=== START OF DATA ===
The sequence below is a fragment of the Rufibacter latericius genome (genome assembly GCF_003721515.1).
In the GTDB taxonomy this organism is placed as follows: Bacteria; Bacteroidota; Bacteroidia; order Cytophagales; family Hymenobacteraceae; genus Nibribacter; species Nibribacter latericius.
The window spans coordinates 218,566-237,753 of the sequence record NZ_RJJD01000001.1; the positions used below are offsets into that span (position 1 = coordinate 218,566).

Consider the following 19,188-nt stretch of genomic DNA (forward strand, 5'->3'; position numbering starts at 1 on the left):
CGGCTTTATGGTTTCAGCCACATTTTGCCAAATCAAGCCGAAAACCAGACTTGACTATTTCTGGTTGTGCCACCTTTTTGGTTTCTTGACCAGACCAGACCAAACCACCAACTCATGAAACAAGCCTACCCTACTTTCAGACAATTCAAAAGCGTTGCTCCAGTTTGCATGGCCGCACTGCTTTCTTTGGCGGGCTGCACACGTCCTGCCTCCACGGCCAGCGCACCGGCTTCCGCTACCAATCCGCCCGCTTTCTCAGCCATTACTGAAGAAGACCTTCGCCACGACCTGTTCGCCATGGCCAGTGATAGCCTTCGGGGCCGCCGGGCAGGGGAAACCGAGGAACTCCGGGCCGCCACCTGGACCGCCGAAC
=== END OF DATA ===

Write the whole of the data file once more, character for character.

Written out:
The sequence below is a fragment of the Rufibacter latericius genome (genome assembly GCF_003721515.1).
In the GTDB taxonomy this organism is placed as follows: Bacteria; Bacteroidota; Bacteroidia; order Cytophagales; family Hymenobacteraceae; genus Nibribacter; species Nibribacter latericius.
The window spans coordinates 218,566-237,753 of the sequence record NZ_RJJD01000001.1; the positions used below are offsets into that span (position 1 = coordinate 218,566).

Consider the following 19,188-nt stretch of genomic DNA (forward strand, 5'->3'; position numbering starts at 1 on the left):
CGGCTTTATGGTTTCAGCCACATTTTGCCAAATCAAGCCGAAAACCAGACTTGACTATTTCTGGTTGTGCCACCTTTTTGGTTTCTTGACCAGACCAGACCAAACCACCAACTCATGAAACAAGCCTACCCTACTTTCAGACAATTCAAAAGCGTTGCTCCAGTTTGCATGGCCGCACTGCTTTCTTTGGCGGGCTGCACACGTCCTGCCTCCACGGCCAGCGCACCGGCTTCCGCTACCAATCCGCCCGCTTTCTCAGCCATTACTGAAGAAGACCTTCGCCACGACCTGTTCGCCATGGCCAGTGATAGCCTTCGGGGCCGCCGGGCAGGGGAAACCGAGGAACTCCGGGCCGCCACCTGGACCGCCGAAC